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James Smith

Building a better future out of code

CurrentCost data live on Pachube

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So, the other day I got a nice little tray icon working for my CurrentCost power monitor. That's great, but data is only really gets fun when it's mashable, so the next step was to get it online somehow.

Pachube is a site which aggregates data feeds from real-world (and virtual-world) devices, shows them on a map, makes graphs, things like that, so it seemed like a good first attempt at putting my power data online. My first thought was to get my app to post data at regular intervals to the service, but unfortunately Pachube doesn't work like that. Instead, it acts more like a news reader, not a publishing platform - Google Reader instead of Blogger, if that makes sense. So, I had to publish my feed live on the web and point Pachube at the URL.

First step: EEML. This is an XML-based format which Pachube reads which can contain not only multiple data feeds, but tags and other metadata. So (as seems to be the fashion), I wrapped it up in a Ruby gem, available from GitHub as ever. The gem simply provides utility classes to build an EEML feed and convert it to the XML-based format for delivery over the web.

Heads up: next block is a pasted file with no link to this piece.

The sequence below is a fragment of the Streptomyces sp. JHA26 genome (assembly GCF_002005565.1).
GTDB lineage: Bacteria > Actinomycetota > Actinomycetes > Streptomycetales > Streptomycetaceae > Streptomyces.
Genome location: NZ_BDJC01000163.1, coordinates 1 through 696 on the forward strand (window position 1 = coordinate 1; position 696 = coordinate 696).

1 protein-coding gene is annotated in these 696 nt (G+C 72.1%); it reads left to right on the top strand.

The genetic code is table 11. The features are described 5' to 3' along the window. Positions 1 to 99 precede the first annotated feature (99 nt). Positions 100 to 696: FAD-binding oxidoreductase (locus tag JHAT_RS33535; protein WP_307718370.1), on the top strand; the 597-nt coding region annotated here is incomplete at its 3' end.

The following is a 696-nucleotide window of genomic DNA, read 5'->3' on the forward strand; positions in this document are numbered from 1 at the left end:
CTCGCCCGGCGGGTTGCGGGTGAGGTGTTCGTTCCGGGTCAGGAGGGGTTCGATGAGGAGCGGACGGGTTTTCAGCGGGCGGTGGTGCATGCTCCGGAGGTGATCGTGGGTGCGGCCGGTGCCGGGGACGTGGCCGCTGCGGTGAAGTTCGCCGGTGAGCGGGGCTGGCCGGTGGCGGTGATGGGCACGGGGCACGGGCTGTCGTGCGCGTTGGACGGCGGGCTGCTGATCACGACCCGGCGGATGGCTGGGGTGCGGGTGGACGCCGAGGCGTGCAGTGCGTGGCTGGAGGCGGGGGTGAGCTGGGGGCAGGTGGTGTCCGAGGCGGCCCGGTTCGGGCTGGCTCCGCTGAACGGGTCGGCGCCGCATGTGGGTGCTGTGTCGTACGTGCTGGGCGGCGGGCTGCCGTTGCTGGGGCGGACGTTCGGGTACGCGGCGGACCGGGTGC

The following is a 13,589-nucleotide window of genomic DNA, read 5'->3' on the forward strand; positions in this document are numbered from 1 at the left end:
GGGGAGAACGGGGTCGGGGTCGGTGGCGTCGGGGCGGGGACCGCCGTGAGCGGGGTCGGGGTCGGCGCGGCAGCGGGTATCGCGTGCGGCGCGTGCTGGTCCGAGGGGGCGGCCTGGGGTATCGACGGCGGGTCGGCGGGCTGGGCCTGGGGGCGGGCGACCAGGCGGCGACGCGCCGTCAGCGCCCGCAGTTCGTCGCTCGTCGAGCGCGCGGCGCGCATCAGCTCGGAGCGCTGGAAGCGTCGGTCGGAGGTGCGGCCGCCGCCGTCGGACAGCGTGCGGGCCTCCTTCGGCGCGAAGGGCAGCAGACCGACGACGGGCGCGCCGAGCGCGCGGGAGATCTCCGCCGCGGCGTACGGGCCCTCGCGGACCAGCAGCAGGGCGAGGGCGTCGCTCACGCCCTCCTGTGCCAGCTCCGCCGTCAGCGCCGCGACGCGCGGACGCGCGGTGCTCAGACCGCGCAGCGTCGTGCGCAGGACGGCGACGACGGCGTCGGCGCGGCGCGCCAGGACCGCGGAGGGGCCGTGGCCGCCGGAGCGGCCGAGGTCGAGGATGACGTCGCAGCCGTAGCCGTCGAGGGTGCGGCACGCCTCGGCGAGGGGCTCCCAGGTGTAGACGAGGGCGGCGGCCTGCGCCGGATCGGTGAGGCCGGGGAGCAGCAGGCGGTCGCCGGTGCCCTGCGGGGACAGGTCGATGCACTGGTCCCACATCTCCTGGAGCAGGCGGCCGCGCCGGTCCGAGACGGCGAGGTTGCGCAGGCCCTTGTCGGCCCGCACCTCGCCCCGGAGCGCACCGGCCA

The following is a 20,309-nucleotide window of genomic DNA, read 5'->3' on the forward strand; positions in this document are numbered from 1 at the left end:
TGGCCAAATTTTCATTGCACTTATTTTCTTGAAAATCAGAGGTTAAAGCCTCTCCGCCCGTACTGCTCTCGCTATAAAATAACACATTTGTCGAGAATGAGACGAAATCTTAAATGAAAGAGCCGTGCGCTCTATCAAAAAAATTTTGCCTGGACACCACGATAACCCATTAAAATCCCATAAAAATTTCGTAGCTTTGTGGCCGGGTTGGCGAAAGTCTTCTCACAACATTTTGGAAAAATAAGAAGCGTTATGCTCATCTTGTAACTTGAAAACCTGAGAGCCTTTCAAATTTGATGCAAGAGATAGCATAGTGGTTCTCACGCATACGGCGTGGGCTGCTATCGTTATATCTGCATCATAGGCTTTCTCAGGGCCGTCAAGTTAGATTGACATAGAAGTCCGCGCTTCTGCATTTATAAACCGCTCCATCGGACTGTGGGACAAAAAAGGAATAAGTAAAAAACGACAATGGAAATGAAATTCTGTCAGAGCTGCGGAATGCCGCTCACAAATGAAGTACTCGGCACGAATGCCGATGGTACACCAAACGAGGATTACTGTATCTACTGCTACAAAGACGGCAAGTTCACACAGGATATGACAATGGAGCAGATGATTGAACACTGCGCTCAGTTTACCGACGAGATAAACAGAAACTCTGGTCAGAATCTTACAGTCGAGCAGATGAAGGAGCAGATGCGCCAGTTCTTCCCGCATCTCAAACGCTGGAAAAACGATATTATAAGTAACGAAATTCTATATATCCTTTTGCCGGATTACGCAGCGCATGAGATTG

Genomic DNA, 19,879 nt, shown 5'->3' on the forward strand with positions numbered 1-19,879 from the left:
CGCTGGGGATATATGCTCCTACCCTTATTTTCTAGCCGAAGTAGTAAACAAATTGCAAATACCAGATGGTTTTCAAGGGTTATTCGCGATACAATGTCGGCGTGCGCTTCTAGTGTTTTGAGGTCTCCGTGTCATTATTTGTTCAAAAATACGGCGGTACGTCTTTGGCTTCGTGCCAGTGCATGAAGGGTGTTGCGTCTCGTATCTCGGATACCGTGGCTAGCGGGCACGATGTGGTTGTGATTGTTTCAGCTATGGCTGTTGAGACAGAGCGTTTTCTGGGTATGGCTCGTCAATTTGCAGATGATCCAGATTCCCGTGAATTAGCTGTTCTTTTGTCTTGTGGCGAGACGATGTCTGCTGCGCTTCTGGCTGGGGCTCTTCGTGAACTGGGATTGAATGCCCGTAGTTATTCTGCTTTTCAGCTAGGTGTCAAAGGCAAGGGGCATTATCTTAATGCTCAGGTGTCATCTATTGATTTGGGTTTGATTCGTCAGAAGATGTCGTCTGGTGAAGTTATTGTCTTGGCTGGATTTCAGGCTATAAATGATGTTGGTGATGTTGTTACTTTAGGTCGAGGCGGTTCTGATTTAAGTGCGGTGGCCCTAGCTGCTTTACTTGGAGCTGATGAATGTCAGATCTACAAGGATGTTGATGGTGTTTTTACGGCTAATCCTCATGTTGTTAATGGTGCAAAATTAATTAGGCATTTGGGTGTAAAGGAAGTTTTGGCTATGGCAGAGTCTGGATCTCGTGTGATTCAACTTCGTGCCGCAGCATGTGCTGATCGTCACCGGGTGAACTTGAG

Then, the final step was to publish the data on the web. For that, we need a web server. However, having a full web server for just one feed seemed overkill, and I didn't want to publish to yet another intermediate server, so we need to serve the data directly. Ruby to the rescue once again. WEBrick is a simple web server which is part of the core Ruby libraries. You create a server, write simple servlet classes, and mount them at particular locations. For instance:

# Create WEBrick server s = WEBrick::HTTPServer.new( :Port => 50000 ) # A simple "hello world" servlet class HelloServlet

Now, http://localhost:50000/ will say "hello world". From here it's a simple modification to publish the EEML feed. EEML-Ruby includes a simple EEML server script as an example. So, after building this into the tray app, now whenever my CurrentCost is connected and the app is running, it serves up EEML data to the web. You can see the data feed (fairly intermittent, as obviously the meter isn't always connected to my PC at the moment) live on Pachube.


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